In April, The Washington Post ran a story saying that 86 “rescue and advocacy groups” had been purchasing dogs and puppies at auctions.  The Post reported that since 2009, these groups have spent $2.68 million buying 5,761 dogs.  Needless to say, this story created a fury within the pet community and raised such questions as:

  • “What? Are there not enough dogs that need new forever homes available that these groups needed to purchase some to re-home?”
  • “Wait a minute, aren’t these groups the ones who argue “Adopt, Don’t Shop” when it comes to pets?”
  • “Maybe $2.68 million isn’t enough money to support all the homeless pets around, but it sure could buy a lot of dog food!” (Ok, that’s not a question).

Part of the reason these groups might have gone to auctions may be the success of the shelter system and the rescue groups themselves.  There are simply less commercial kennels in the United States than there used to be, there are less dogs in shelters, AND, more importantly, less shelter pets being euthanized.  This smaller population makes it harder for rescue groups (especially those dedicated to a specific breed) to find dogs in shelters (unless your rescue group happens to focus on Pit Bulls or Chihuahuas, as there are always plenty of those in shelters).
In response to the Washington Post’s story, the United States Department of Agriculture (USDA) issued a bulletin that led with the following:

Are you an individual, business, or non-profit organization that buys, sells, adopts or transports dogs? If so, you may need to obtain a USDA license or registration so our inspectors can ensure you are humanely caring, treating, handling, and transporting your animals according to the regulations and standards outlined in the Animal Welfare Act.

The USDA bulletin caused a bit of a ruckus in the “for profit” pet world.  An editorial in Pet Business asserted “[t]he time has come to stop assuming that all rescue groups, shelters, and humane societies are inherently a positive in the life of pets.”  The editorial called for the regulation of rescue groups.

All of this got us thinking; does this mean our San Francisco City Shelter requires (or should require) a USDA permit?  How about the San Francisco SPCA?  How about the myriad of rescue groups that operate in San Francisco?  What about Pet Camp and the Pet Camp Express?

We think the answer is “no” for San Francisco Animal Care and Control, as USDA says that those “operating a pound or shelter (or a business under contract with a pound or shelter) under the jurisdiction of a state, county, municipality, township or city (including government -operated and government -contract shelters) do not require a USDA permit.”

Thankfully, USDA also says that Pet Camp doesn’t need a permit for the Pet Camp Express since the transportation is only to or from Pet Camp for day or overnight care.

We’re less confident about SF-SPCA and the rescue groups that operate here and elsewhere.  The USDA asserts that “compensation” in the Animal Welfare Act includes “adoption fees, donations, or any economic benefit related to the transfer of the animal.”  We have no idea if USDA means to include places like SF-SPCA or rescue groups under the Animal Welfare Act, but we are pretty certain that the editorial published in Pet Business clearly thinks that the time has come to regulate the not-for-profits involved in the pet world.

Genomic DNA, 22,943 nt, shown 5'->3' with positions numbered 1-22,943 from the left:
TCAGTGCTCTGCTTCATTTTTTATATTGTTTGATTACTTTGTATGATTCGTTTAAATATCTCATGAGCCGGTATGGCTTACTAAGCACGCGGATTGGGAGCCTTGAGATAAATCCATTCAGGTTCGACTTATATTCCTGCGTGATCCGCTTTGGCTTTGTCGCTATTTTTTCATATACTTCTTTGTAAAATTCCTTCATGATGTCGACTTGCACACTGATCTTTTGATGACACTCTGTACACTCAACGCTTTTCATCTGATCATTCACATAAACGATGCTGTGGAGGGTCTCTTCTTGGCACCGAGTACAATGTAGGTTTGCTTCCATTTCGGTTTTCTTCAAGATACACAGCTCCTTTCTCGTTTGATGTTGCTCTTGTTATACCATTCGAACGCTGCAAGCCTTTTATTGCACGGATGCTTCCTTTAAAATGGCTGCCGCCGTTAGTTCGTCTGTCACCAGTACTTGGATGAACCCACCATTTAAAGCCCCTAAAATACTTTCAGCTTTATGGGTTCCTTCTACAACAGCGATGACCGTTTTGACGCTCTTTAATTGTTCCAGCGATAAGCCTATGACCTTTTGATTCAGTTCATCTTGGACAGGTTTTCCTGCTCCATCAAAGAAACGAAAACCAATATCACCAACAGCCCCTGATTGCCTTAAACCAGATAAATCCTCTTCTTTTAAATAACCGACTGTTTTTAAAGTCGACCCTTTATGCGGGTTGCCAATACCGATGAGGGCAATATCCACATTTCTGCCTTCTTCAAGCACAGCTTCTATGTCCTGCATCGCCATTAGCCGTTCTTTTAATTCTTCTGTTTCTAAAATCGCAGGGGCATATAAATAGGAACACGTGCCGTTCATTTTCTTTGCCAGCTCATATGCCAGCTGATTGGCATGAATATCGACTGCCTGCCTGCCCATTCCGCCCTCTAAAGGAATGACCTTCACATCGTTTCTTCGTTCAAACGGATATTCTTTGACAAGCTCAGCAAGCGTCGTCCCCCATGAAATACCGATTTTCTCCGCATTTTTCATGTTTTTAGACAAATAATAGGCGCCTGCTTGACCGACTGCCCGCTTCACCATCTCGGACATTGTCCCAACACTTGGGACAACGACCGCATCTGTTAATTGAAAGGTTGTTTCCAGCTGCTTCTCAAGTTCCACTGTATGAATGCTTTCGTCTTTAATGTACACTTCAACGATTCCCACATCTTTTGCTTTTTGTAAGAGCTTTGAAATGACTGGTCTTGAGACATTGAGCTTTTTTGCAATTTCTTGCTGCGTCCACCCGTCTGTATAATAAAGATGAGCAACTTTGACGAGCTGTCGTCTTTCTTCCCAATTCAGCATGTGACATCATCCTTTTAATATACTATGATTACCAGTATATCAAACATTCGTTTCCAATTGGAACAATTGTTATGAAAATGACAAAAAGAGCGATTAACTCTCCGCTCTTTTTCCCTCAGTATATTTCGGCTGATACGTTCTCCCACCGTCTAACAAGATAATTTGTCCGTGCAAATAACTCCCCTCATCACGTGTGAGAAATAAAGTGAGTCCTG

So, what do you think?  Should rescue groups and non-profits involved in animal rescue be regulated?

3 Responses to “Should the USDA Regulate Animal Shelters and Rescue Groups?”

  1. Pets Forever

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  2. Viki

    YES, rescue groups and non-profits involved in animal rescue should be regulated. After all, most of them aren’t “rescues” at all, they’re “brokers” unless by definition that means they only take animals that are on Euthanasia lists at shelters, and they provide a life-saving haven for them. I’ve experienced rescues who treated animals worse than shelters do, they cage/crate them 23 1/2 hours per day, only provide the very minimum they have to such as neutering, then charge hundreds of dollars to sell them. SOMEONE needs to regulate them. They’ve been getting away with not paying taxes and not providing adequate care for way too long.

  3. Anita Owens

    I learned from a shelter in Los Angeles that some of the best animals brought into the shelter were taken by these co-called rescues before the average person seeking a pet can see and choose the animal they may have otherwise chosen. There is some unscrupulous arrangement by the government run animal shelters to give private rescues first dibs on desirable pets. This is why you have so many rescues with desirable breeds or breed mixes while the local shelters have the less desirable breeds, like pit bulls. Then, once you contact a rescue, they want to gibe you the runaround and ask illegal questions like how old you are, or worse, disqualify you before arranging a home visit based on your zip code. In other words, they can and will discriminate, Something needs to be done about this. Breeders who this is going on, and that’s why the prices have skyrocketed for purebreds.